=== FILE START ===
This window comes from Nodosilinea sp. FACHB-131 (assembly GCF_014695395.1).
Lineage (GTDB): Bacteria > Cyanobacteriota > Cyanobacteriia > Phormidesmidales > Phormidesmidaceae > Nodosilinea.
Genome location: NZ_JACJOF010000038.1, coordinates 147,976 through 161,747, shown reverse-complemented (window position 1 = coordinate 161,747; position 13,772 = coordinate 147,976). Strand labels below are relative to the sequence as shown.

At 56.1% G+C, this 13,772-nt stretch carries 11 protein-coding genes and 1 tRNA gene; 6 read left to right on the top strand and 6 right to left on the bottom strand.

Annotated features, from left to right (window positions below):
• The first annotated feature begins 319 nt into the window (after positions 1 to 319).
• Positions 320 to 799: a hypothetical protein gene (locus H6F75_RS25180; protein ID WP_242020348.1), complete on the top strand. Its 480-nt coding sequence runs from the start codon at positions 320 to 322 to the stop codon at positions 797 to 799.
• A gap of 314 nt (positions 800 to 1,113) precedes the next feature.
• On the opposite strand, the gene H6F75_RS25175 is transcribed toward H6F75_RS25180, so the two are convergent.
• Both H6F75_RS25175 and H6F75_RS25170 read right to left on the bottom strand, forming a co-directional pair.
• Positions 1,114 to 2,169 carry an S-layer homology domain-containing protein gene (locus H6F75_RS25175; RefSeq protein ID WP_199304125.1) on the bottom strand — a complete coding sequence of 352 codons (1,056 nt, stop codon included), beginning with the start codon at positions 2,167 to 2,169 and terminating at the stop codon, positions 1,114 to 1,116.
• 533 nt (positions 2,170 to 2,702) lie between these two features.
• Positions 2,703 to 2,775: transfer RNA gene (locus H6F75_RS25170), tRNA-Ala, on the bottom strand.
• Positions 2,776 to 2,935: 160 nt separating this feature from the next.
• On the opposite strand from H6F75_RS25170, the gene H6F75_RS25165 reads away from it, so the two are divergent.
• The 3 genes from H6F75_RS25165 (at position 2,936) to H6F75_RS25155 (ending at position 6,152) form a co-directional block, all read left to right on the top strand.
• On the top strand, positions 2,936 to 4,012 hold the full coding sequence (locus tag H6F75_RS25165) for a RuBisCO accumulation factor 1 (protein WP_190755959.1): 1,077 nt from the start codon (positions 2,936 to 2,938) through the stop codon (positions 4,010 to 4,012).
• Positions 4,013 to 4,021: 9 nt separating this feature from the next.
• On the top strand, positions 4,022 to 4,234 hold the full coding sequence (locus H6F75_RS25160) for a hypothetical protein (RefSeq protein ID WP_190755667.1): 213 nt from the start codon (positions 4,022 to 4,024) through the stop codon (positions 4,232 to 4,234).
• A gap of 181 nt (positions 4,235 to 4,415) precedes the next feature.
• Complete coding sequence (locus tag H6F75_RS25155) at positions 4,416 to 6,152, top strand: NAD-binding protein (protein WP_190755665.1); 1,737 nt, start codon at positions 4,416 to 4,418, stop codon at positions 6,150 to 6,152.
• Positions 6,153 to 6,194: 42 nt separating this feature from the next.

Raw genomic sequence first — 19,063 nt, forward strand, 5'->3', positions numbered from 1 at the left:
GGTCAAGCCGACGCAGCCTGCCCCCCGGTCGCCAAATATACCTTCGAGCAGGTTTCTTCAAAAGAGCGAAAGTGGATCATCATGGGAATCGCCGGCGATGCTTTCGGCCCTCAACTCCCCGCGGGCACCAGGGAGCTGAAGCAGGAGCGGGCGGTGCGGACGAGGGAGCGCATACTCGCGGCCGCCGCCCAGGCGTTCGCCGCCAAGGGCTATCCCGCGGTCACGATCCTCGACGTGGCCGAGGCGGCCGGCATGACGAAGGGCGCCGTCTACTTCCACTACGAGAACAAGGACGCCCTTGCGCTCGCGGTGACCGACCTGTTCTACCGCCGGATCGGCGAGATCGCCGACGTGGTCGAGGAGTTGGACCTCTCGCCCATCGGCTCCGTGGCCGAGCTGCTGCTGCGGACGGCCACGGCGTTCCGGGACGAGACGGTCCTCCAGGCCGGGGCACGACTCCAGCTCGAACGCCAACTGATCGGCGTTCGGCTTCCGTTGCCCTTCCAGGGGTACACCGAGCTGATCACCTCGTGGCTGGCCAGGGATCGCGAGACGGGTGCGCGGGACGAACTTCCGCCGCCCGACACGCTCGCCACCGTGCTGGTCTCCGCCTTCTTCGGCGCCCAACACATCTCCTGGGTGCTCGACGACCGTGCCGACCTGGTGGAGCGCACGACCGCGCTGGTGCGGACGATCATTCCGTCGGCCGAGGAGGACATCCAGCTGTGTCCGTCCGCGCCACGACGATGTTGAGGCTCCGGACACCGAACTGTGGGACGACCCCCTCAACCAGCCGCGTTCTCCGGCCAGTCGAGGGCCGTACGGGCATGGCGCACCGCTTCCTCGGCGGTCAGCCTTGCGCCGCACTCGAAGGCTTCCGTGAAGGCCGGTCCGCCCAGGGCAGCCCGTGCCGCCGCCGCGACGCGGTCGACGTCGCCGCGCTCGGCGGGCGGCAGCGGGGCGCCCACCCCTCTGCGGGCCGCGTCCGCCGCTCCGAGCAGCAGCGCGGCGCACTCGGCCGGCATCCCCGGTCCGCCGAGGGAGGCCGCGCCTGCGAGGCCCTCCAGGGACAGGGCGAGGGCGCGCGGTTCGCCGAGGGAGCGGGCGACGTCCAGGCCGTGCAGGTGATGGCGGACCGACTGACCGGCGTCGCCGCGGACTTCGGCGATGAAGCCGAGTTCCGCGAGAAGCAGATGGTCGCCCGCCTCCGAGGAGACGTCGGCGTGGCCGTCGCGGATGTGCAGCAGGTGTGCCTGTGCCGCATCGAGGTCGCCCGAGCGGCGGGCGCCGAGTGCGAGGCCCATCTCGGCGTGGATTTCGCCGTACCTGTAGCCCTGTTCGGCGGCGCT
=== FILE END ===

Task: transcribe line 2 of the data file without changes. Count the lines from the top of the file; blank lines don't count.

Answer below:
Lineage (GTDB): Bacteria > Cyanobacteriota > Cyanobacteriia > Phormidesmidales > Phormidesmidaceae > Nodosilinea.